Chicago Corn: Corn, Wheat Lower on Coronavirus Spike



Soybeans managed small gains but corn and wheat futures both fell on Thursday amid a spike in the number of cases and deaths attributed to coronavirus.

China today announced 242 new deaths from the virus, twice as many as the previous day, while the number of new infections surged by more than 14,000 – mainly due to broader reporting parameters. Markets were buoyed earlier this week on ideas the number of cases might be peaking. Traders and analysts fear the spread of the virus could crimp global economic growth and demand.

Corn was further undermined as the USDA’s weekly export sales report this morning showed bookings of U.S. corn for the week ending Feb. 6 at 968,815 tonnes. That broke the three-week trend of over 1 million tonnes in sales, and was 3.6% lower than the same week last year. March corn fell 3 ½ cents to $3.79 ½ and December lost a penny to $3.92.

Strength in the U.S. dollar helped to pressure wheat, making American supplies appear more expensive to foreign buyers. Wheat export sales were actually reported by the USDA at the top end of expectations, at 643,050 tonnes. That’s almost 8% more than the same week last year. New-crop sales were 44,000 tonnes, which were also on the high end of expected sales. March Chicago wheat fell 3 ¼ cents to $5.44 ¼, March Kansas City lost a nickel to $4.66 and March Minneapolis lost 4 ½ cents to $5.26 ¾.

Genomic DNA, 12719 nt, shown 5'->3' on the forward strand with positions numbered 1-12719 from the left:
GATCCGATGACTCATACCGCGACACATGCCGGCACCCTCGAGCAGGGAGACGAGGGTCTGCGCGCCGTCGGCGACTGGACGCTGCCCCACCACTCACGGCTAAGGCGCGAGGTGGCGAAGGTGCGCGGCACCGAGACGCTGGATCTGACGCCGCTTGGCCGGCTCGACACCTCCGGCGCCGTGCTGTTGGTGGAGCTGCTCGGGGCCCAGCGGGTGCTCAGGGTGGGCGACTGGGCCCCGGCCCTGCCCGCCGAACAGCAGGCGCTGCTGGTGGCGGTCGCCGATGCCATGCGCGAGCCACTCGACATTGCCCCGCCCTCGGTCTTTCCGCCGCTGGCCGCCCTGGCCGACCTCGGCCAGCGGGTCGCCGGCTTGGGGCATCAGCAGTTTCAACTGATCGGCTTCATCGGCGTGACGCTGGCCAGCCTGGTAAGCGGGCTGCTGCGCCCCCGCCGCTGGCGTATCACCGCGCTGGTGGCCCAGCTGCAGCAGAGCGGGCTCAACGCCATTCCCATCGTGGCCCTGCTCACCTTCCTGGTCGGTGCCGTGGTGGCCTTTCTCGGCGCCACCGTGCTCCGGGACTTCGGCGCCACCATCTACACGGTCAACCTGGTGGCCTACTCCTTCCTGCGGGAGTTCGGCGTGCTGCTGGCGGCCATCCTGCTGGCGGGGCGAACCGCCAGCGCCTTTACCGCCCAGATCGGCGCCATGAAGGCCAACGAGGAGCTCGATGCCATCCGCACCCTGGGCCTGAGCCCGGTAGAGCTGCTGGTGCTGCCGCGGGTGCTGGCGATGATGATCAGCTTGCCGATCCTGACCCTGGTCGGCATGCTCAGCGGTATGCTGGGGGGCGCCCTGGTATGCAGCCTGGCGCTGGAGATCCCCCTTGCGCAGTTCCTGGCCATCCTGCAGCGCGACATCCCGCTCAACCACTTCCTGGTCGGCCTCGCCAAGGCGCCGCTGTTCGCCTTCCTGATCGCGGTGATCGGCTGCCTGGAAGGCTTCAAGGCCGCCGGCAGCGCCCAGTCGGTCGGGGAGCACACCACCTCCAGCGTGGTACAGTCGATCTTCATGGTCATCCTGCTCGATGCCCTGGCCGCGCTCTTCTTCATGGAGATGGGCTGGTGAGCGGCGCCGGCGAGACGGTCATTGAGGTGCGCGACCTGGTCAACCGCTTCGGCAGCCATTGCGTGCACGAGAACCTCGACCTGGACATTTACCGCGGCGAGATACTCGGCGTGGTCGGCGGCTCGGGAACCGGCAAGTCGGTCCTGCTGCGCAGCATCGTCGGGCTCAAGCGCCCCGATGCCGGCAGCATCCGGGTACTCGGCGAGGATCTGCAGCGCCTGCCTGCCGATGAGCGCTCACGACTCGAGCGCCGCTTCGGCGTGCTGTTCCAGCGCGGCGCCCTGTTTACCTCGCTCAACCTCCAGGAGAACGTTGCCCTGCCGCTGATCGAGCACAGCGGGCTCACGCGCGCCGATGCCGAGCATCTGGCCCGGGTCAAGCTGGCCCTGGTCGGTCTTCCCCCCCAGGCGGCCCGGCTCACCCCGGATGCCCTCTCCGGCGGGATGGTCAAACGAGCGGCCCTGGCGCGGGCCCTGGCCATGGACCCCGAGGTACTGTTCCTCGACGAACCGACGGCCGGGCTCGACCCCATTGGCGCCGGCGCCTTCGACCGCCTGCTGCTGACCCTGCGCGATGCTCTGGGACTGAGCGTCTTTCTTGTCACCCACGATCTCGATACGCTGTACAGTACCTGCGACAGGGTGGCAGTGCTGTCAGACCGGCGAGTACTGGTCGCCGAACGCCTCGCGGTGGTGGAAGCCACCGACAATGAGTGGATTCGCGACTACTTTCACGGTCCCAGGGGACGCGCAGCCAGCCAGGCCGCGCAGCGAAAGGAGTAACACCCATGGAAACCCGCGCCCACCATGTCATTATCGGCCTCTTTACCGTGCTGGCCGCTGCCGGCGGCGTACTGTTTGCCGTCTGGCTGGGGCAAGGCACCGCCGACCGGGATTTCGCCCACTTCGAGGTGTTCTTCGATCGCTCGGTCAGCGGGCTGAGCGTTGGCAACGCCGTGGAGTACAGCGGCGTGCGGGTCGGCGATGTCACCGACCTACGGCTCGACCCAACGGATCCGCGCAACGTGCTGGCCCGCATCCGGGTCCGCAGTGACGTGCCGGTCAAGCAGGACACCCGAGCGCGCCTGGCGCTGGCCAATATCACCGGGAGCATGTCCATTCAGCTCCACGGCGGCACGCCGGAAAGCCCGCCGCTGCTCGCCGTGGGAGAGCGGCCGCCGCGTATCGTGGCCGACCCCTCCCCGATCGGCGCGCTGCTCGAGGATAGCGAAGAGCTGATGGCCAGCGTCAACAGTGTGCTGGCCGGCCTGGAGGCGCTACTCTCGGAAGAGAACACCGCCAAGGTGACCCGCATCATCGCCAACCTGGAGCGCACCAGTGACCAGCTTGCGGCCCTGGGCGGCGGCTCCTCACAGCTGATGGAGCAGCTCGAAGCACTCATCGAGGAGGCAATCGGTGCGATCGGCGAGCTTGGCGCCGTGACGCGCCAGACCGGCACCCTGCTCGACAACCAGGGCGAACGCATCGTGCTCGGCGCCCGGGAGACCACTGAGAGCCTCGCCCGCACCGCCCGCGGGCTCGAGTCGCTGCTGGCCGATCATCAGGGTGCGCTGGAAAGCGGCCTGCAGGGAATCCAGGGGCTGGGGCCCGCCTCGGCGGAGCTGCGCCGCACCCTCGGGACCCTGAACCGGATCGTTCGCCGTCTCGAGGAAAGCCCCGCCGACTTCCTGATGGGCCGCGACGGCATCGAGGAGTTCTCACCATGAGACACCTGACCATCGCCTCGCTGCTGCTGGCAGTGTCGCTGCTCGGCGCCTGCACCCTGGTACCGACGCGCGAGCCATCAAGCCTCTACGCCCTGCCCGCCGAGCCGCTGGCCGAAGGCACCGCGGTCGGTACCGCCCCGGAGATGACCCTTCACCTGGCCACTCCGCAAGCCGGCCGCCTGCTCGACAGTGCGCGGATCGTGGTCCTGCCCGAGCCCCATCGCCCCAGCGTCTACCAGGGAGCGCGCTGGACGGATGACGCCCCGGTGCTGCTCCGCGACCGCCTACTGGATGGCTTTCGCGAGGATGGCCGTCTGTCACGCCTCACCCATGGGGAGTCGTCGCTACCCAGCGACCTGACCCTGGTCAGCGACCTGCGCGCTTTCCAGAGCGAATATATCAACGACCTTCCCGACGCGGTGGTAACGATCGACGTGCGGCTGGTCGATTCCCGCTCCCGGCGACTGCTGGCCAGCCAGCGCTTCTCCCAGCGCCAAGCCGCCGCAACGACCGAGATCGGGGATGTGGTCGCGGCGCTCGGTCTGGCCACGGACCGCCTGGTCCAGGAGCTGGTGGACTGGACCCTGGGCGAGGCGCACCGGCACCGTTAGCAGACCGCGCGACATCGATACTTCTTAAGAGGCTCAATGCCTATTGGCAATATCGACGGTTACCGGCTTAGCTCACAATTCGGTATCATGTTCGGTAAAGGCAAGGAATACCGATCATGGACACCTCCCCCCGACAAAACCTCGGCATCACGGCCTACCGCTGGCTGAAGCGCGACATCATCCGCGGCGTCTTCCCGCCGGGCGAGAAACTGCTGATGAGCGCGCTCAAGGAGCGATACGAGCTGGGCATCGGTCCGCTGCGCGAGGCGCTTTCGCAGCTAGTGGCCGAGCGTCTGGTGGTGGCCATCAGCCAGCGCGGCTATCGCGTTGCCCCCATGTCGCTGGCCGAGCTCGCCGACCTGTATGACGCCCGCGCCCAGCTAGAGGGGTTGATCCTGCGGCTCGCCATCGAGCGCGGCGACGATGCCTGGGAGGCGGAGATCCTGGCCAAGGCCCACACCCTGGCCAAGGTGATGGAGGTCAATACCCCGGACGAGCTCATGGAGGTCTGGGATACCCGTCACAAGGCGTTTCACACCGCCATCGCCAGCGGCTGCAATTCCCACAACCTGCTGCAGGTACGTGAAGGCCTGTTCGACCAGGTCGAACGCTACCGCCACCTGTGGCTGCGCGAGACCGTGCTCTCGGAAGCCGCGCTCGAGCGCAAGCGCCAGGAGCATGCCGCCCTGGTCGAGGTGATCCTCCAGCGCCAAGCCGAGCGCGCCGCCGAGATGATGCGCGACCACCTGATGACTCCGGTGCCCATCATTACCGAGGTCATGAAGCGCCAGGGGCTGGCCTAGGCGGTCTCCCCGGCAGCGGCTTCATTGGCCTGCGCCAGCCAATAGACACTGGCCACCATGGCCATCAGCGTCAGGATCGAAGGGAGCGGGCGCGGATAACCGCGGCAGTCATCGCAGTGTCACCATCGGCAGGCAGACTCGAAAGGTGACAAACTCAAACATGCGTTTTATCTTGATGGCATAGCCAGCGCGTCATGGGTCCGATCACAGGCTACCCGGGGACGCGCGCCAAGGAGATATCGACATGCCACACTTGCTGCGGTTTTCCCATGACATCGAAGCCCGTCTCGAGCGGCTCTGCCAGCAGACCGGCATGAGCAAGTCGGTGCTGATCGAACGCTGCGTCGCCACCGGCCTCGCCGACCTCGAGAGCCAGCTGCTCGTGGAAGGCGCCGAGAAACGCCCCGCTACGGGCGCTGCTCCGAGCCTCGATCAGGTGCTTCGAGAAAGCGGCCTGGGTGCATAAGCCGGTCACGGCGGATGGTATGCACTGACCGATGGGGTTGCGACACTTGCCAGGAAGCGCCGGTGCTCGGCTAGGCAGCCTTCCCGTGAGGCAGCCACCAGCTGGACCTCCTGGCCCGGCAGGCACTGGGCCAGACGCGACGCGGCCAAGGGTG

Although also weighed down by coronavirus in general, soybeans got a lift today from limited domestic selling. Soybean export sales for the week ending Feb. 6 were on the low end of estimates, with the USDA update showing 644,848 tonnes in bookings. That was a reduction of 8.4% from a week earlier and was 39.5% lower than the same week last year. March soybeans were up 3 ¾ cents to $8.96 ¼ and new-crop November ended 2 ½ cents higher at $9.23 ¾.

Live cattle futures were higher today while lean hogs were mainly higher.

Source: DePutter Publishing Ltd.

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